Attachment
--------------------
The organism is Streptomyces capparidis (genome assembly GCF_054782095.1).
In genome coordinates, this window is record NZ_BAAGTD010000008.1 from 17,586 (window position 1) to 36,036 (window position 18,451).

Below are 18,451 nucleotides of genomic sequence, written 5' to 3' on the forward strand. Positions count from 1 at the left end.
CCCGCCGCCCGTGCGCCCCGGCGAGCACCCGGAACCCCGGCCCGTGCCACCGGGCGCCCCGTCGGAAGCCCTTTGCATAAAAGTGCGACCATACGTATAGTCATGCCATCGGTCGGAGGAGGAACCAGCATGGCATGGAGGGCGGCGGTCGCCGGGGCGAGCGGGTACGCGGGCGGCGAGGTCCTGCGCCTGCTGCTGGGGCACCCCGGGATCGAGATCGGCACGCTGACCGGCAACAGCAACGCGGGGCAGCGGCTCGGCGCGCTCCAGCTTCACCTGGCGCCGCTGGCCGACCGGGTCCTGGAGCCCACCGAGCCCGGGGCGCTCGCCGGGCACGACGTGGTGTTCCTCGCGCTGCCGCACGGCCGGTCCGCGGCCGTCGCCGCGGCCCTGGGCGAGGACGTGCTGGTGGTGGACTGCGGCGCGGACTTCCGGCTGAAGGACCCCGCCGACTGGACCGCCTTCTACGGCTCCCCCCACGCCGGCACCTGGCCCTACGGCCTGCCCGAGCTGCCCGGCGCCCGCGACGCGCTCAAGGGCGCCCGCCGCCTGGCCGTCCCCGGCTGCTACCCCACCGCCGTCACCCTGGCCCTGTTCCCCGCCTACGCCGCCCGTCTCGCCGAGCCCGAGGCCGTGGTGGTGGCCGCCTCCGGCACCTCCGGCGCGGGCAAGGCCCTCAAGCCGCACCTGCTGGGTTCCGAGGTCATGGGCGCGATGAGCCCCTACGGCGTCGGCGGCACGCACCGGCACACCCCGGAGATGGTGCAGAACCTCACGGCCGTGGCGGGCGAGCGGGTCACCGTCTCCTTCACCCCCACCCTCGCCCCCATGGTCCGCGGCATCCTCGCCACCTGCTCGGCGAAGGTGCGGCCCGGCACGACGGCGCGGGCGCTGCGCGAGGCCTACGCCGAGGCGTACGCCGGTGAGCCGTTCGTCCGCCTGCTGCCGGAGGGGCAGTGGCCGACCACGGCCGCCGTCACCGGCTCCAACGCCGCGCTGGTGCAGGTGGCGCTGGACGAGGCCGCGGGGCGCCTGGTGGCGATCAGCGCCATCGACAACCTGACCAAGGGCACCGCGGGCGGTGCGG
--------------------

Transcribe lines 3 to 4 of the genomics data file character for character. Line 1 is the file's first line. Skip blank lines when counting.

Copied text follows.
Below are 18,451 nucleotides of genomic sequence, written 5' to 3' on the forward strand. Positions count from 1 at the left end.
CCCGCCGCCCGTGCGCCCCGGCGAGCACCCGGAACCCCGGCCCGTGCCACCGGGCGCCCCGTCGGAAGCCCTTTGCATAAAAGTGCGACCATACGTATAGTCATGCCATCGGTCGGAGGAGGAACCAGCATGGCATGGAGGGCGGCGGTCGCCGGGGCGAGCGGGTACGCGGGCGGCGAGGTCCTGCGCCTGCTGCTGGGGCACCCCGGGATCGAGATCGGCACGCTGACCGGCAACAGCAACGCGGGGCAGCGGCTCGGCGCGCTCCAGCTTCACCTGGCGCCGCTGGCCGACCGGGTCCTGGAGCCCACCGAGCCCGGGGCGCTCGCCGGGCACGACGTGGTGTTCCTCGCGCTGCCGCACGGCCGGTCCGCGGCCGTCGCCGCGGCCCTGGGCGAGGACGTGCTGGTGGTGGACTGCGGCGCGGACTTCCGGCTGAAGGACCCCGCCGACTGGACCGCCTTCTACGGCTCCCCCCACGCCGGCACCTGGCCCTACGGCCTGCCCGAGCTGCCCGGCGCCCGCGACGCGCTCAAGGGCGCCCGCCGCCTGGCCGTCCCCGGCTGCTACCCCACCGCCGTCACCCTGGCCCTGTTCCCCGCCTACGCCGCCCGTCTCGCCGAGCCCGAGGCCGTGGTGGTGGCCGCCTCCGGCACCTCCGGCGCGGGCAAGGCCCTCAAGCCGCACCTGCTGGGTTCCGAGGTCATGGGCGCGATGAGCCCCTACGGCGTCGGCGGCACGCACCGGCACACCCCGGAGATGGTGCAGAACCTCACGGCCGTGGCGGGCGAGCGGGTCACCGTCTCCTTCACCCCCACCCTCGCCCCCATGGTCCGCGGCATCCTCGCCACCTGCTCGGCGAAGGTGCGGCCCGGCACGACGGCGCGGGCGCTGCGCGAGGCCTACGCCGAGGCGTACGCCGGTGAGCCGTTCGTCCGCCTGCTGCCGGAGGGGCAGTGGCCGACCACGGCCGCCGTCACCGGCTCCAACGCCGCGCTGGTGCAGGTGGCGCTGGACGAGGCCGCGGGGCGCCTGGTGGCGATCAGCGCCATCGACAACCTGACCAAGGGCACCGCGGGCGGTGCGG